Toys R Us filed for bankruptcy last year and announced in March it would close all 800 of its U.S. stores. (Julio Cortez/AP)

Thousands of former Toys R Us workers will receive severance payments from a new $20 million fund.

The move is considered rare among private-equity-backed companies that file for bankruptcy. Even so, the amount pledged is well below the $75 million a workers rights group says those who lost their jobs are owed.

Bain Capital and Kohlberg Kravis Roberts announced Tuesday that each had committed $10 million to a fund for former Toys R Us workers. Bain and KKR are two of the three firms that bought Toys R Us in a 2005 leveraged buyout and loaded it up with billions of dollars in debt before liquidating the chain in June. One hundred percent of contributions to the fund will be paid directly to eligible employees. The fund is structured so that other “interested parties” can contribute. A third Toys R Us owner, Vornado Realty Trust, did not immediately respond to a request for comment on whether it would give to the fund.

“This is a valuable and important step designed to provide a degree of financial relief to eligible former employees of Toys R Us,” said Kenneth Feinberg, an expert on designing compensation funds and one of the fund’s independent administrators.

Exactly how the funds are distributed will be framed around company data including earnings and the number of hours worked, as well as input from former Toys R Us employees. A draft of the proposal suggests eligible employees must have worked for Toys R Us for at least one year, have made no more than $110,000 in annual income and have made no less than $5,000 in annual income.

The worker rights group Rise Up Retail has advocated that thousands of Toys R Us workers are owed $75 million in severance pay. Before filing for bankruptcy last year, Toys R Us had guaranteed its workers two weeks of severance for their first year of service, and one week of pay for every two years on the job after that. Rise Up Retail is also pushing for state and federal legislation that would require bankrupt companies to make severance payments.

Ann Marie Reinhart, a 29-year Toys R Us employee, called the fund “historic” and said it would set a precedent for how other private-equity backed companies that declare bankruptcy compensate their workers. Reinhart, 59, said she has not been able to find a job that gives her health insurance.

She and other workers, she said, would continue to put pressure on the hedge funds that own the company to protect former employees. Those hedge funds have held onto the Toys R Us and Babies R Us brand names, Web domains and other assets, and have even brought the iconic mascot Geoffrey the Giraffe back to work -- a move that worker advocates have dismissed as a “PR stunt.”

The news of a severance fund has"rejuvenated me, particularly that we can achieve something like this,” Reinhart said. “It’s a win for us, and it’s a win for any other retail worker that this happens to in the future, because we see what’s happening with Sears and Kmart.”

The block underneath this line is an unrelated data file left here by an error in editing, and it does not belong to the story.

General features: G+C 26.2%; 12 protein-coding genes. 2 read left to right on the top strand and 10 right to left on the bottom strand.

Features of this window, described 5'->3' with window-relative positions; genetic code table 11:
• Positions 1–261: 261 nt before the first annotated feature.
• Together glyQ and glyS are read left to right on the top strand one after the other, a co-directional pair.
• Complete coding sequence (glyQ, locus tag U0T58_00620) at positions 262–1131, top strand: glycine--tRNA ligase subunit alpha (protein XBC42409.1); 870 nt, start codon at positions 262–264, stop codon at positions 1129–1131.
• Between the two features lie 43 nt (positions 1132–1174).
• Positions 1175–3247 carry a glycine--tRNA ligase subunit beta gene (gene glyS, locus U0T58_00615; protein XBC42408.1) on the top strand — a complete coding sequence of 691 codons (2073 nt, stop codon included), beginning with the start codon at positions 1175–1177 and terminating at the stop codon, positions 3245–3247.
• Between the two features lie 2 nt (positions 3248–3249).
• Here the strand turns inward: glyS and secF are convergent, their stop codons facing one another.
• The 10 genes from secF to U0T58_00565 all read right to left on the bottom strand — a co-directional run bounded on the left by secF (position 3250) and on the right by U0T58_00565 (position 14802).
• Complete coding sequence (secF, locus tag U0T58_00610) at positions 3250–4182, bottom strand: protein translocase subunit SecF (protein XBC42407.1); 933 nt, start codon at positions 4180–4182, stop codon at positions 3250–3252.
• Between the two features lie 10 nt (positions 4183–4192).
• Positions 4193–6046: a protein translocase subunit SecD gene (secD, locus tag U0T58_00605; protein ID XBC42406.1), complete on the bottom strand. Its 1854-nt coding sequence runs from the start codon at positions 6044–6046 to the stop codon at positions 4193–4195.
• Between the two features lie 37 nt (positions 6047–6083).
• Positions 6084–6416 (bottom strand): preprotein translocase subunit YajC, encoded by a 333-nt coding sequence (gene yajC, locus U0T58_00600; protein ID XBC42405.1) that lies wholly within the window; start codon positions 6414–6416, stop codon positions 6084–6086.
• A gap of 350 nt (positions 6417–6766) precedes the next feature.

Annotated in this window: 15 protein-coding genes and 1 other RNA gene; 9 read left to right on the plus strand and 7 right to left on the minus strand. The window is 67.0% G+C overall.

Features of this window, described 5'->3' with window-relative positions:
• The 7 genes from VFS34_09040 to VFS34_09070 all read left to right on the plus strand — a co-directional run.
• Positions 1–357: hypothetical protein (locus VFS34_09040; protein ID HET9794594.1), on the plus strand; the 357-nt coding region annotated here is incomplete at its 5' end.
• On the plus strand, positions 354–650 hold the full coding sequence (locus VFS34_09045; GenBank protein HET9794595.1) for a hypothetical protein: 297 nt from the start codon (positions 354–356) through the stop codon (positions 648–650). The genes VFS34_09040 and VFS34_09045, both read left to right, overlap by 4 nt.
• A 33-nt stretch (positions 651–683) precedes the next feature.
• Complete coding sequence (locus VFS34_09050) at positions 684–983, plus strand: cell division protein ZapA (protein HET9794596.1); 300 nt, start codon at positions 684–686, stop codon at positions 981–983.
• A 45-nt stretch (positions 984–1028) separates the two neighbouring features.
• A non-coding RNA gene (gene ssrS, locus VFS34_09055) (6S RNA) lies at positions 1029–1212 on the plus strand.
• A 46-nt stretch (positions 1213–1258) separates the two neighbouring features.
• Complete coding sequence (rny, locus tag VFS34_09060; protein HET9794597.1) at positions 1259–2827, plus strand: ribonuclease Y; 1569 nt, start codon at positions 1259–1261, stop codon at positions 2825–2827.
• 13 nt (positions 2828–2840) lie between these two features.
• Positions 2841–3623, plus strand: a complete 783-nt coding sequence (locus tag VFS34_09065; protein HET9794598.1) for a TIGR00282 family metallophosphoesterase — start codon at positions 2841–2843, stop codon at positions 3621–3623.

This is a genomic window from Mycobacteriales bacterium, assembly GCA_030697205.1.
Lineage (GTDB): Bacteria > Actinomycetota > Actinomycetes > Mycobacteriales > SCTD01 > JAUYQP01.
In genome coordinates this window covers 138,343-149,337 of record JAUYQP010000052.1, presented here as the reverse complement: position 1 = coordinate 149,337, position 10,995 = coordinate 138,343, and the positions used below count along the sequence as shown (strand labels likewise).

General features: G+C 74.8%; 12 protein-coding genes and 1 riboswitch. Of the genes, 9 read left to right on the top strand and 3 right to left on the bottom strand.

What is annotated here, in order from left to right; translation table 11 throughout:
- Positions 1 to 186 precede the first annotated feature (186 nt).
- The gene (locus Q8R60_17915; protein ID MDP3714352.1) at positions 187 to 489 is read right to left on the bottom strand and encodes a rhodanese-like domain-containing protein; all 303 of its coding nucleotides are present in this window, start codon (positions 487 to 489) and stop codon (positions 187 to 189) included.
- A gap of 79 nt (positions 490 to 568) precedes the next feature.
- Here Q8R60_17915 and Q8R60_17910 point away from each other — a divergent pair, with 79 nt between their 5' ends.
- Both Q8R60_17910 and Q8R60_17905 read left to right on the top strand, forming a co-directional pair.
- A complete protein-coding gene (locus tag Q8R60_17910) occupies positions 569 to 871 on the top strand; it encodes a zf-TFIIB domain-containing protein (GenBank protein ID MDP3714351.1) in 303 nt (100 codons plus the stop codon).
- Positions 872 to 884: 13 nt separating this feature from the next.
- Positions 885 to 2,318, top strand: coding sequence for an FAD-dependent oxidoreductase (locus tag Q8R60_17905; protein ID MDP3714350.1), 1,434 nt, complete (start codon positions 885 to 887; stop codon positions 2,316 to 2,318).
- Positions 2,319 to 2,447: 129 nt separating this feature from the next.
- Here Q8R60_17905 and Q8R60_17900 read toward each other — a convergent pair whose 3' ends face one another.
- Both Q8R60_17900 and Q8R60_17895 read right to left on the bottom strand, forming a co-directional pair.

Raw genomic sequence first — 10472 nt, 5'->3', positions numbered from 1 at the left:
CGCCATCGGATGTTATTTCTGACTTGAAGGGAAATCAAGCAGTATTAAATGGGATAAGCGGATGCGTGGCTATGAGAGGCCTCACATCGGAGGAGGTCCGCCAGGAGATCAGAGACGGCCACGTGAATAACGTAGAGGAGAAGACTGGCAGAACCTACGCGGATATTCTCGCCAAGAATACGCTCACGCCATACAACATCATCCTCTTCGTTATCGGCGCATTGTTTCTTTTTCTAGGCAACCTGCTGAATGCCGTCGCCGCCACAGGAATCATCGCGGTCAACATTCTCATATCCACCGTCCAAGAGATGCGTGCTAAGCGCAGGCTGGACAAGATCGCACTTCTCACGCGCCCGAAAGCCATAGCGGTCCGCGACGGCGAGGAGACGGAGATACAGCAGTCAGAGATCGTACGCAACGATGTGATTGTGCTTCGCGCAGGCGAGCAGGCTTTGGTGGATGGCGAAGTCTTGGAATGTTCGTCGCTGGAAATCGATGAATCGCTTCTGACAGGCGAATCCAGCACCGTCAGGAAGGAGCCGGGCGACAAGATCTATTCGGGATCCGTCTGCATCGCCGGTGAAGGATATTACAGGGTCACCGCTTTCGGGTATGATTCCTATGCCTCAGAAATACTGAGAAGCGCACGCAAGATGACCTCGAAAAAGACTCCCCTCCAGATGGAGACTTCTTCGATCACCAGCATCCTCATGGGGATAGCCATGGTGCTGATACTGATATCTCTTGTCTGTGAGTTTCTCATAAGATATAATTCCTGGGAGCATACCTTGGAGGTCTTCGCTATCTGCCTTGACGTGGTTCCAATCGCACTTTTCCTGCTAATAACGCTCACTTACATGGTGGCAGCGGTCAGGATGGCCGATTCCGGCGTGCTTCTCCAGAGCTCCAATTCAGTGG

Carrie Gleason, campaign manager for Rise Up Retail, said tens of thousands of workers would be eligible for compensation under the fund’s guidelines. She credited Toys R Us families with consistently advocating for their rights and “pushing back and saying ‘our jobs matter, and our families deserve better.'"

Bain, KKR and Vornado have also come under political pressure to compensate former Toys R Us employees. In June, New Jersey Sens. Cory Booker and Robert Menendez, as well as New Jersey Congressman Bill Pascrell Jr., wrote to the firms urging for assistance for laid-off workers. That month, the lawmakers stood with Toys R Us employees and advocates outside the New Jersey-based retailer.

“This financial assistance fund will provide workers who lost their jobs through no fault of their own a better chance to provide for their families, stay in their homes, and rebuild their lives,” Booker, Menendez and Pascrell said in a statement.

Toys R Us cited $7.9 billion in debt against $6.6 billion in assets when it filed for bankruptcy in 2017. In March, the company announced it would close all 800 of its U.S. stores.

The beloved toy company was one of dozens of private-equity-backed retailers to file for bankruptcy amid massive changes to the industry. Citing heavy debt loads, retailers including Nine West, Claire’s, Gymboree, True Religion and Payless Shoe Source also recently filed for bankruptcy.

There will be a two-week period for former workers and other interested parties to give feedback on the fund’s terms and conditions. Feinberg and Camille Biros, another compensation fund expert and the fund’s second independent administrator, will then outline a final protocol. The claims process is expected to begin Dec. 15. Money will be distributed shortly after, and will probably be completed on or about April 30, 2019. Neither Bain nor KKR will have any role in distributing money or administering the fund.

In a statement, Bain and KKR said a “unique set of circumstances … called for a unique solution."

“The confluence of the disruption in retail, the push by the company’s secured creditors to liquidate the company’s U.S. operations, and the fact that we have never experienced something like this in the history of either firm, led us to try and find a way to provide some financial relief for former employees,” the firms said.

Abha Bhattarai contributed reporting.